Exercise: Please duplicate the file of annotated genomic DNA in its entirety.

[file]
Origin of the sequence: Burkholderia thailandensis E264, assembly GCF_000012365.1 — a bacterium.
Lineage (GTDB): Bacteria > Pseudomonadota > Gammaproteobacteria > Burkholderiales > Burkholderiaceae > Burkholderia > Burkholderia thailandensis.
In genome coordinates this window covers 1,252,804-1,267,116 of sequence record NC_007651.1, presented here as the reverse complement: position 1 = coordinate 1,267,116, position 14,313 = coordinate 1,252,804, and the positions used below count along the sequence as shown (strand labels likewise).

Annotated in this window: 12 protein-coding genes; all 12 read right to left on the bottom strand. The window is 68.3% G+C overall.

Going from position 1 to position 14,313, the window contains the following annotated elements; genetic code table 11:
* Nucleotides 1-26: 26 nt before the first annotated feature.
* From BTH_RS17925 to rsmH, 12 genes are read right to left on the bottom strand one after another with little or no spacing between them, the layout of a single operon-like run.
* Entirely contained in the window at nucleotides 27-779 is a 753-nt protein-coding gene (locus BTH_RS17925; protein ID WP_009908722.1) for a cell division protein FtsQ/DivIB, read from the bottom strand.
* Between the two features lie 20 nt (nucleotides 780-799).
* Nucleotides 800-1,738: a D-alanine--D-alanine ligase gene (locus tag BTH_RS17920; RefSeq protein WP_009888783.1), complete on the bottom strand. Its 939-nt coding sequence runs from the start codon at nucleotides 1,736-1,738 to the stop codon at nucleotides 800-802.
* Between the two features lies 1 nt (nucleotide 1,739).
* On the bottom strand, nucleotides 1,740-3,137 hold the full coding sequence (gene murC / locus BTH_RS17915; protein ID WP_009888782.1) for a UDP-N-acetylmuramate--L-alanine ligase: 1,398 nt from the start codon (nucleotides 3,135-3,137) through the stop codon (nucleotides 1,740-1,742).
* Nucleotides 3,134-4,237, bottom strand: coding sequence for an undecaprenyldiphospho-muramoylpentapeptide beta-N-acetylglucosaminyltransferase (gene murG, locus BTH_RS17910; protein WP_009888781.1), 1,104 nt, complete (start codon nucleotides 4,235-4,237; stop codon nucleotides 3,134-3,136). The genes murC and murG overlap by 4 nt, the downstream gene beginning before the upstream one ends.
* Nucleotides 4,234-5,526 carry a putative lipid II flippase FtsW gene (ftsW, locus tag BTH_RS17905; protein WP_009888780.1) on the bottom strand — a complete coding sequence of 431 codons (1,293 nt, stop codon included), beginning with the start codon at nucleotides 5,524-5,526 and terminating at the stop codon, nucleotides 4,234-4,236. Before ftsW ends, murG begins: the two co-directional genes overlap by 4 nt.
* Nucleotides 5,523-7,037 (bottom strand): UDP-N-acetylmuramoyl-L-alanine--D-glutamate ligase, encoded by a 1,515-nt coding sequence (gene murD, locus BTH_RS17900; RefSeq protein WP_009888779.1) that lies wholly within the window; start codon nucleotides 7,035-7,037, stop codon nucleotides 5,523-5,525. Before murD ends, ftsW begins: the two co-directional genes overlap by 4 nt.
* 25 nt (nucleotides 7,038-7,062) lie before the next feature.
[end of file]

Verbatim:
Origin of the sequence: Burkholderia thailandensis E264, assembly GCF_000012365.1 — a bacterium.
Lineage (GTDB): Bacteria > Pseudomonadota > Gammaproteobacteria > Burkholderiales > Burkholderiaceae > Burkholderia > Burkholderia thailandensis.
In genome coordinates this window covers 1,252,804-1,267,116 of sequence record NC_007651.1, presented here as the reverse complement: position 1 = coordinate 1,267,116, position 14,313 = coordinate 1,252,804, and the positions used below count along the sequence as shown (strand labels likewise).

Annotated in this window: 12 protein-coding genes; all 12 read right to left on the bottom strand. The window is 68.3% G+C overall.

Going from position 1 to position 14,313, the window contains the following annotated elements; genetic code table 11:
* Nucleotides 1-26: 26 nt before the first annotated feature.
* From BTH_RS17925 to rsmH, 12 genes are read right to left on the bottom strand one after another with little or no spacing between them, the layout of a single operon-like run.
* Entirely contained in the window at nucleotides 27-779 is a 753-nt protein-coding gene (locus BTH_RS17925; protein ID WP_009908722.1) for a cell division protein FtsQ/DivIB, read from the bottom strand.
* Between the two features lie 20 nt (nucleotides 780-799).
* Nucleotides 800-1,738: a D-alanine--D-alanine ligase gene (locus tag BTH_RS17920; RefSeq protein WP_009888783.1), complete on the bottom strand. Its 939-nt coding sequence runs from the start codon at nucleotides 1,736-1,738 to the stop codon at nucleotides 800-802.
* Between the two features lies 1 nt (nucleotide 1,739).
* On the bottom strand, nucleotides 1,740-3,137 hold the full coding sequence (gene murC / locus BTH_RS17915; protein ID WP_009888782.1) for a UDP-N-acetylmuramate--L-alanine ligase: 1,398 nt from the start codon (nucleotides 3,135-3,137) through the stop codon (nucleotides 1,740-1,742).
* Nucleotides 3,134-4,237, bottom strand: coding sequence for an undecaprenyldiphospho-muramoylpentapeptide beta-N-acetylglucosaminyltransferase (gene murG, locus BTH_RS17910; protein WP_009888781.1), 1,104 nt, complete (start codon nucleotides 4,235-4,237; stop codon nucleotides 3,134-3,136). The genes murC and murG overlap by 4 nt, the downstream gene beginning before the upstream one ends.
* Nucleotides 4,234-5,526 carry a putative lipid II flippase FtsW gene (ftsW, locus tag BTH_RS17905; protein WP_009888780.1) on the bottom strand — a complete coding sequence of 431 codons (1,293 nt, stop codon included), beginning with the start codon at nucleotides 5,524-5,526 and terminating at the stop codon, nucleotides 4,234-4,236. Before ftsW ends, murG begins: the two co-directional genes overlap by 4 nt.
* Nucleotides 5,523-7,037 (bottom strand): UDP-N-acetylmuramoyl-L-alanine--D-glutamate ligase, encoded by a 1,515-nt coding sequence (gene murD, locus BTH_RS17900; RefSeq protein WP_009888779.1) that lies wholly within the window; start codon nucleotides 7,035-7,037, stop codon nucleotides 5,523-5,525. Before murD ends, ftsW begins: the two co-directional genes overlap by 4 nt.
* 25 nt (nucleotides 7,038-7,062) lie before the next feature.